Real estate developers are tasked with managing a variety of projects, many of which involve some knowledge of earth systems and scientific processes. One example of this is their responsibility for groundwater control on excavation sites.
Controlling groundwater is incredibly important for excavation sites. Having large quantities of groundwater can cause complications for construction sites and therefore increase construction budgets. Fortunately, there are quite a few ways for real estate developers to manage groundwater in order to avoid unnecessary difficulties on excavation sites and keep project costs as low as possible.
Methods of controlling groundwater typically involve what are known as exclusion methods. These focus on keeping groundwater out of the excavation site in a variety of ways. Techniques that can achieve groundwater exclusion include forming strong barriers made of either clay, cement, or other impenetrable materials, forms of chemical consolidation, compressing air to control groundwater, and freezing groundwater. Beyond excluding groundwater, pumping water out of excavation sites is another common method.
As a real estate developer, you should primarily ensure that you have a construction supplier you trust. Whether you hire them directly or task your contractor with hiring them, you should make sure they are reputable and use quality materials. This will heavily impact the effectiveness of your groundwater management techniques.
To assess the quality of your construction supplier for this project, you should consult online sources or consult other real estate developers on whose services they recommend. You can also look into the manufacturers the supplier purchases materials from and determine if they are trustworthy as well. This research will prevent you from having to address low-quality materials and repair any damage that emerges as a result of them.
Ultimately, real estate developers have many options to consider when controlling groundwater at their site. Each method has a variety of benefits and drawbacks, and are suitable for different types of excavation sites and projects based on a wide variety of parameters and considerations.
Ejector systems use wells that lower to the ground to collect water. They create a suctioning, vacuum effect with the air underground to fill the well and remove the water from the excavation site.
In this method, groundwater is collected in a sump, or pit, and pumped away from the excavation site. While it is inexpensive, ejector systems can take quite a bit of time if there is a large quantity of groundwater to be ejected.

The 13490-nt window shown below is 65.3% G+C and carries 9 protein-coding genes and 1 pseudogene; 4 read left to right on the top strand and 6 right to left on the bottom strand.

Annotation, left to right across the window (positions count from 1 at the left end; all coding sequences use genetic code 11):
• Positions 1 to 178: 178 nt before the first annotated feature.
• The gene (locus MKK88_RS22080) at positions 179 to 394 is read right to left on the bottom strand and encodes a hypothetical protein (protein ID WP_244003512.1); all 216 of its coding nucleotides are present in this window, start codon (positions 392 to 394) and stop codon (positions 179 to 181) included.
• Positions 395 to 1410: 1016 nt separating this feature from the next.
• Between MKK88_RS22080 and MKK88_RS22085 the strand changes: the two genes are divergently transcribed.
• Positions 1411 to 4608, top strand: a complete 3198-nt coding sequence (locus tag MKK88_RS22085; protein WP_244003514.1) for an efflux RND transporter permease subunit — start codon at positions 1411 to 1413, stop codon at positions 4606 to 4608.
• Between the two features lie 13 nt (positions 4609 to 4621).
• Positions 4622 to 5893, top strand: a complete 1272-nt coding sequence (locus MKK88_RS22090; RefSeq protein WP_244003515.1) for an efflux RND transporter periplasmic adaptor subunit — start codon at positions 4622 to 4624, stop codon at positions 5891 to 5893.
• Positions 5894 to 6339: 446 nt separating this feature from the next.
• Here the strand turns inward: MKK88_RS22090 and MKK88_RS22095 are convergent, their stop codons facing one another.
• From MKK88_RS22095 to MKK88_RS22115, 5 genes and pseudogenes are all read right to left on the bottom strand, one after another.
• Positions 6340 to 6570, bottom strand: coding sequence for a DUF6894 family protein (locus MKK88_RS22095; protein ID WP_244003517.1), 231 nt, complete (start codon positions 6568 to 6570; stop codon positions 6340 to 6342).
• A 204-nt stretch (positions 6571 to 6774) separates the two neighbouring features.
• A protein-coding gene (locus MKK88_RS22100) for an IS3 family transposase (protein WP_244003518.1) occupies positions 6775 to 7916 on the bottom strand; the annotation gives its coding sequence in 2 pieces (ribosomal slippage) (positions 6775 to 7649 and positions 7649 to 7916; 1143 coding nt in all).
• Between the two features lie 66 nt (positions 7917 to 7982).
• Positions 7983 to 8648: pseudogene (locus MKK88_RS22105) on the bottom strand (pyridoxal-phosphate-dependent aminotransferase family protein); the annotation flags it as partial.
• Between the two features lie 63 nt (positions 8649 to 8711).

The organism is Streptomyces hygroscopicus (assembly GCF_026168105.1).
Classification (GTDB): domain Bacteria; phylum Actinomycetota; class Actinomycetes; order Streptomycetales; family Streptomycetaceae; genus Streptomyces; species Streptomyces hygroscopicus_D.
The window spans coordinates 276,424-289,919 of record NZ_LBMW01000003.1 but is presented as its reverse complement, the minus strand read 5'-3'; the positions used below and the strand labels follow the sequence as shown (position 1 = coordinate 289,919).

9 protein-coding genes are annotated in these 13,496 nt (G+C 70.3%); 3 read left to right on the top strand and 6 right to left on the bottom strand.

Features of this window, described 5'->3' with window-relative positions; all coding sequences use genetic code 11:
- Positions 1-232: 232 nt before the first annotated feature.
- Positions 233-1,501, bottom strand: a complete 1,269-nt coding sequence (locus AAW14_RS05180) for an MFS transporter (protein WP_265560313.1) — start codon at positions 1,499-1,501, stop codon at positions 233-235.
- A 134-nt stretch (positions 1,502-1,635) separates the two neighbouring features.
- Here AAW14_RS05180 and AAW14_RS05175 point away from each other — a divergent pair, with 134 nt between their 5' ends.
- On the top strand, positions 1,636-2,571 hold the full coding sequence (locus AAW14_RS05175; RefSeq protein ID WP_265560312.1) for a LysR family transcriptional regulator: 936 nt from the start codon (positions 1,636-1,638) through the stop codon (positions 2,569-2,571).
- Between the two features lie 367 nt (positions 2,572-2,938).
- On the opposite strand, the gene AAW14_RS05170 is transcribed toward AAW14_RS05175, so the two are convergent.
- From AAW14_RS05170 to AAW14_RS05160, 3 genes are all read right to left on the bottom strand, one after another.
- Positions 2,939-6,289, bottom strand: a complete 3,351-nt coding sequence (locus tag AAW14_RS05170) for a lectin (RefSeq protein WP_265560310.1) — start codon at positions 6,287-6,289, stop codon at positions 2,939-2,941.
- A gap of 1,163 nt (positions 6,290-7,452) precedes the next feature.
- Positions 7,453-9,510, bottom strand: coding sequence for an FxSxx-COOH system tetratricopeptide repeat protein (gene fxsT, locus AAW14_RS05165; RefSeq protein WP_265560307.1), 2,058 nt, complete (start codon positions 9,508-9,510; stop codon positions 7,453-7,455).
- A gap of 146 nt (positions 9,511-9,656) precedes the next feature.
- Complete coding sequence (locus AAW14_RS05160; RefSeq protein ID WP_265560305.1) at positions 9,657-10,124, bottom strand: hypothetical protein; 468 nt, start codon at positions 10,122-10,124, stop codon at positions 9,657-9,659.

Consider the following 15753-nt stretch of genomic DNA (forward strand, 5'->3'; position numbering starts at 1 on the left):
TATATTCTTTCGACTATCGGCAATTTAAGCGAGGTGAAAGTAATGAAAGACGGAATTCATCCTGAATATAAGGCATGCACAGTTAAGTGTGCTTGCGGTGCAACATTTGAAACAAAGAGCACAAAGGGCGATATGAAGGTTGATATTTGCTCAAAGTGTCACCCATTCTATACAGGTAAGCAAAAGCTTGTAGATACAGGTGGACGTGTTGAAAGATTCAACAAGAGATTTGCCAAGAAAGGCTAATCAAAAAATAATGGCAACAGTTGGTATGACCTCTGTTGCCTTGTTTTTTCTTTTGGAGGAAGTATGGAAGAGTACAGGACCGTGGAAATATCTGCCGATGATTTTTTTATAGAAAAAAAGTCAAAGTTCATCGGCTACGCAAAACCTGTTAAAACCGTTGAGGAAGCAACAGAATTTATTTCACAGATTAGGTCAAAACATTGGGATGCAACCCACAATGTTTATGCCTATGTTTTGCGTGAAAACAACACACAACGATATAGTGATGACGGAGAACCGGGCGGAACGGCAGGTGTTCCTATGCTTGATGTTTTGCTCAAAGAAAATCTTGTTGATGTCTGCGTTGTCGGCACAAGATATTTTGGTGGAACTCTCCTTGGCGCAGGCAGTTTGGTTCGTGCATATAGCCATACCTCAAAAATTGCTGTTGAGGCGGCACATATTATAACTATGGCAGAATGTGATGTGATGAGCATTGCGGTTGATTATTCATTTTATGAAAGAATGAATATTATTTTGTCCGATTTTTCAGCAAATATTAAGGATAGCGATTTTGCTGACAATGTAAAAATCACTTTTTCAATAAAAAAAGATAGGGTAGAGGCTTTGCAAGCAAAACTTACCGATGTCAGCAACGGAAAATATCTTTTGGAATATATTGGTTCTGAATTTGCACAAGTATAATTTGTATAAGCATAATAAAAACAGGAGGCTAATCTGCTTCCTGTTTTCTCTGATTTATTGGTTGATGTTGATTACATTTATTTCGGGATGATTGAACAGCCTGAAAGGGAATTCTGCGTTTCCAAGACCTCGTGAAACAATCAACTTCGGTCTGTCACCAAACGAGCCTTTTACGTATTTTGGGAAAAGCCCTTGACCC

Deep well systems involve multiple wells that descend into the ground and fill up via borehole pumps. The wells are submerged and create cones.
This method involves pumping the groundwater through siphon pipes. This works through the force of gravity. This is a particularly strong technique for excavation sites that are very unevenly sloped.
Wellpoint systems are composed of very small wells that are connected to a pump through a header pipe. The pump is then able to remove the water from the ground and above the surfacing, clearing up the excavation site.
One of the main methods of exclusion hinges on forming barriers. These can take a variety of forms. One common type of barrier is known as sheet piling. This method is extremely effective at excluding groundwater and is constructed through interlocking joints. A good alternative to this can be fence planters.
Sheet piling has impressive longevity and can also reduce corrosion. They can be used to permanently cut off water from an excavation site, as there is an option to seam-weld the interlocks for a more permanent effect
This method is primarily used to remove groundwater that will later be recycled into drinking water. Because of environmental concerns, the materials associated with other forms of groundwater control are not viable, such as cement. To be a possibility, the compressed air technique requires a few prerequisite conditions.
First, the pressure of the air static has to be the same as the pressure of the groundwater. The air static pressure must also be constant. This is achieved through careful procedures and methods. This is one of the most dangerous methods of removing groundwater, so it should only be employed by extremely trained professionals.
Another procedure to control groundwater at an excavation site is by freezing it. This is probably not the best option for your property unless other options have become unavailable. This is primarily because of the high cost of the procedure. However, in some cases, this is the best and only option. It involves a time-consuming method of drilling boreholes in a frozen area and must be executed with careful precision to reduce errors and ensure effectiveness.
Managing groundwater during excavation is an essential job for real estate developers. Excessive water in trenches and ditches will not only make a construction site dangerous, but will also reduce the speed and effectiveness of the work being completed. As a real estate developer, your expertise might not lay in the intricacies of the scientific processes of various forms of groundwater control. Because of this, you should consult a professional to assess which process is right for you and your business endeavors.